Part fluff piece drenched in motor oil, part homage to true customer service and a sense of community that is often lost, this article serves as an offering—a treatise of sincere gratitude to the automotive experts who inspire us, not only to take better care of our cars but to take better care in general.
Growing up, I was taught that there are three types of folks you can’t trust: strangers with candy, flood-insurance salespeople, and car repairmen. Let’s talk cars. Now, living in Litchfield for the past few years, my perception of the auto-repair profession has changed. I have grown to trust the input of a few, sage mechanics in our area who impart not only auto advice but life wisdom. It sounds corny, but these are people who talk me out of bad decisions, teach me how to live with the decisions I’ve made, and always make me laugh.
Walking into Jim’s Garage in Canaan, I am greeted by a team of gregarious, outgoing, and eccentric automobile techs, who don’t just come to work for a paycheck. The team led by Deb Keller and Bill Hower is a strong, enthusiastic group whose workmanship and pride is self-evident. On a recent visit, Laura, one of the techs, firmly scolds me for not changing my oil at 5,000 miles (oops). Surprisingly, her remonstrations are uplifting and leave me with a newfound sense of personal responsibility. Jim’s has a comfy waiting room with Wi-Fi, coffee and tea, a thriving fish tank, and an eccentric mini-Doberman named Elvis, who barks at the paper shredder as if it’s a feral cat.
Hower incorporates what he feels are important aspects of life into his business—community, leadership, sustainability, and humor. His affable style includes playing good music in the office; training his team to be current on the latest, best practices in the field; and recycling and repurposing everything he can. “There are solid channels in the auto industry that are pretty standardized to minimize waste, but we try to go further. We don’t use paper towels. We buy old pajamas to reuse as rags. I think the biggest thing we do, though, is reusing the engine oil. One-hundred percent of the heat in the shop is engine oil. We have been heating the shop this way since 1972.”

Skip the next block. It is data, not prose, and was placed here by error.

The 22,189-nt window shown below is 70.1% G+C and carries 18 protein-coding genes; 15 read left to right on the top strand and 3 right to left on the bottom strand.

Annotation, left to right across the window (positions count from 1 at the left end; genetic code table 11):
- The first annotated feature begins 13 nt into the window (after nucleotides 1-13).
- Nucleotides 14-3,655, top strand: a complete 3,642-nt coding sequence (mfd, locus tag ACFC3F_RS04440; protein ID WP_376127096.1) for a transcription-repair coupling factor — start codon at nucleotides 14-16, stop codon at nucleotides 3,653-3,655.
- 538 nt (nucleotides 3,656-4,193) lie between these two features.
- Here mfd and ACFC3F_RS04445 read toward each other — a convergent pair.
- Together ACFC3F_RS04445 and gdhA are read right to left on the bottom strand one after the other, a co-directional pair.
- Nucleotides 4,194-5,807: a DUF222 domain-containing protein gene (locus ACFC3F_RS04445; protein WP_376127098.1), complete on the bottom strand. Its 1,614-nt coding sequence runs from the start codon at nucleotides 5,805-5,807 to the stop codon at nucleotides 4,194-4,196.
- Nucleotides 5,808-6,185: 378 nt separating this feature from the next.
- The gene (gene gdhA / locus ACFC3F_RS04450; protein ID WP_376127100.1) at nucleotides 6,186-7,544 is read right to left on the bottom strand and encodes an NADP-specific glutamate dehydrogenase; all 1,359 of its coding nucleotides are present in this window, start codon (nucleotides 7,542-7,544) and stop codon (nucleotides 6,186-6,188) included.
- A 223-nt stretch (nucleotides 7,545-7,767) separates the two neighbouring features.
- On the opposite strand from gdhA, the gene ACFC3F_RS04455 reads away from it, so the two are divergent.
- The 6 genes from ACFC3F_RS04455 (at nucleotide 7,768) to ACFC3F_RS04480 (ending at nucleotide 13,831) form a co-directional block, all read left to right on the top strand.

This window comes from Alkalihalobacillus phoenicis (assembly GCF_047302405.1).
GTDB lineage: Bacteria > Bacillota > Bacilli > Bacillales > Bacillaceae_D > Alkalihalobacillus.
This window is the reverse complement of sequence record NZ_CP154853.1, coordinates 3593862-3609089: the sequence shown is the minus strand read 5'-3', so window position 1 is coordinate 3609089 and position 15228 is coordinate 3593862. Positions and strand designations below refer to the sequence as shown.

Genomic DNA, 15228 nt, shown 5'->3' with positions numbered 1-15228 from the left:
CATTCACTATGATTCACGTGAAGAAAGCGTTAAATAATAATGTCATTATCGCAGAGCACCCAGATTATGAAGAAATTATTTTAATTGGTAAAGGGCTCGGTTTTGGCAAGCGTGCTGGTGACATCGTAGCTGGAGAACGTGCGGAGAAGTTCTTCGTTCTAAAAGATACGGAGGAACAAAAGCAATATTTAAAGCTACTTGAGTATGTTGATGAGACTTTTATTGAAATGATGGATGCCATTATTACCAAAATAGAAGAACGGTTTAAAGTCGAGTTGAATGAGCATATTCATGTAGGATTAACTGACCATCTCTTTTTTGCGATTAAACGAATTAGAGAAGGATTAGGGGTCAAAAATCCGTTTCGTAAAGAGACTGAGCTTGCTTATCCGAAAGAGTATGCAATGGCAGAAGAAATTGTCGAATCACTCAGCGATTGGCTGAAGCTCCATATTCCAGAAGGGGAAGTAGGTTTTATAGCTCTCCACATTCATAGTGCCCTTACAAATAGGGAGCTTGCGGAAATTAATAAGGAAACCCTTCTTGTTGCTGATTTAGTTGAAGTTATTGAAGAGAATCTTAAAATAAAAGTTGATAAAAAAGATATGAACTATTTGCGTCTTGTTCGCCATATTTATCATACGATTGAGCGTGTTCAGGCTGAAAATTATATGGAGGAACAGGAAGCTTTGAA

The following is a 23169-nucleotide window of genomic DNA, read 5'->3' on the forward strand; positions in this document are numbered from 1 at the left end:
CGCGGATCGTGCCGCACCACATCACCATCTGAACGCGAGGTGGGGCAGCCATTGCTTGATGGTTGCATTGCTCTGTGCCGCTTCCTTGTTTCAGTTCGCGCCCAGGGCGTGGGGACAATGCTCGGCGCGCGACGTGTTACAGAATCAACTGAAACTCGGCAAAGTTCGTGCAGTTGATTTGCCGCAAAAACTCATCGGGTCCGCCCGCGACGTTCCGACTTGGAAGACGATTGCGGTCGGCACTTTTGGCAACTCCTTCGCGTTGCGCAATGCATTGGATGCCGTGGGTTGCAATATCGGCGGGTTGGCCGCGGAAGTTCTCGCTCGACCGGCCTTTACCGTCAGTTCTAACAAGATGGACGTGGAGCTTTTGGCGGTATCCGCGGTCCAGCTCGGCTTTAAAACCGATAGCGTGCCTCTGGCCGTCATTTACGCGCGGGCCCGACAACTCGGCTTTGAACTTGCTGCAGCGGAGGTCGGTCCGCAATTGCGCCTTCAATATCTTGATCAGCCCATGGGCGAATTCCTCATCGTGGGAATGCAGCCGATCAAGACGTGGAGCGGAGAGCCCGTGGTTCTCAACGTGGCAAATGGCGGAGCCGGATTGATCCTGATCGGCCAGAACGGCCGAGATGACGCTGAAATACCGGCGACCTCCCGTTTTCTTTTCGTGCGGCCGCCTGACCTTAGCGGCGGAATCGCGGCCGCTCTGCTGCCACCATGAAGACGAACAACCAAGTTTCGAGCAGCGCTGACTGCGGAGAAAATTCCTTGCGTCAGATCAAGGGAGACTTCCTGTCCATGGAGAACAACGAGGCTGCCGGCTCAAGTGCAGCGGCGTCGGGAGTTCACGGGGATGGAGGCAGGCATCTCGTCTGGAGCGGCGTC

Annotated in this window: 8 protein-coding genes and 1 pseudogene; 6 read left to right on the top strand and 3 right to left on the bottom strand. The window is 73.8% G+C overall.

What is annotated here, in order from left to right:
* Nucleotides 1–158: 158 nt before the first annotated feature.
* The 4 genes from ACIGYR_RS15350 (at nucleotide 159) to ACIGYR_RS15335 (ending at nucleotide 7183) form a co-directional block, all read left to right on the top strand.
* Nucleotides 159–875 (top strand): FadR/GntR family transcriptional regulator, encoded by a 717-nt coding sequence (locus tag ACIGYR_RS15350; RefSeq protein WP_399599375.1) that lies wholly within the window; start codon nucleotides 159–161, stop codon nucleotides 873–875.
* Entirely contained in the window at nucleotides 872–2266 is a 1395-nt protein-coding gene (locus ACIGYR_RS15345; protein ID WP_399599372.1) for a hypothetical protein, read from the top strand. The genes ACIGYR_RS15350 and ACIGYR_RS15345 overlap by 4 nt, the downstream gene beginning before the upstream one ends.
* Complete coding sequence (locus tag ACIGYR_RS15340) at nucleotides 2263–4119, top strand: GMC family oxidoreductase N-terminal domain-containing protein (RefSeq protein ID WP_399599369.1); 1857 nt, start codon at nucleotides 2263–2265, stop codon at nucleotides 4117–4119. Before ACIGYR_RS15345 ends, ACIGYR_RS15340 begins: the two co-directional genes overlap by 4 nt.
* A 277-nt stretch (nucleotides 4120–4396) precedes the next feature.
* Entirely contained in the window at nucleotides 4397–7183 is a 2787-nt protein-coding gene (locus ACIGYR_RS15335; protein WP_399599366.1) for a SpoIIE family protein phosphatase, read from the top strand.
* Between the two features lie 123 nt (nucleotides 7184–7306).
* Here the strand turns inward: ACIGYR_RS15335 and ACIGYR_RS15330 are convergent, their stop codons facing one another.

Down the road in Salisbury, the Auto Shop, run by Steve Ohlinger, upholds a sense of environmental stewardship and mindfulness. Ohlinger also utilizes leftover engine oil for shop heat and is thrifty with parts. Since he sells vintage Volvos and VWs, reuse is standard practice at his shop. Ohlinger advises customers to steer clear of vehicles that are known for their electrical issues, expensive parts, and generally unreliable mechanics—he’s a proponent of sustainability. He and his team have worked on diesel, greasecar (which uses vegetable oil), electric, and bio-diesel engines and are always willing to experiment. “What I do is a therapy, of sorts,” says Ohlinger. “The attentiveness to something, instead of just disposing of it, drives a sense of personal responsibility. In this disposable culture, we have to use what we can and avoid unnecessary waste.”
No story about Zen mechanics in Litchfield Hills would be complete without mentioning Peter Brittingham. Peter was a legend in the world of vintage Porsches—specifically, for racing and rebuilding them. On any given day in the last 25 years, Brittingham had spent his time racing at Lime Rock. Crotchety, stubborn, and brilliant, he was the kind of guy who would give you the shirt off his back. A couple of years ago, when my husband and I were obsessing over VW Weekenders, Peter offered to lend us one. We ate our meals in the cabin with our twin four-year-olds, napped in the pop-top, and cruised around town. We thought seriously about buying the Eurovan, but it was beyond our means. Peter was bug-eyed: “What the hell is the matter with you? You only live once.” He still became a dear friend, and we often visited on Sundays. Peter passed away this past spring, and he will be sorely missed.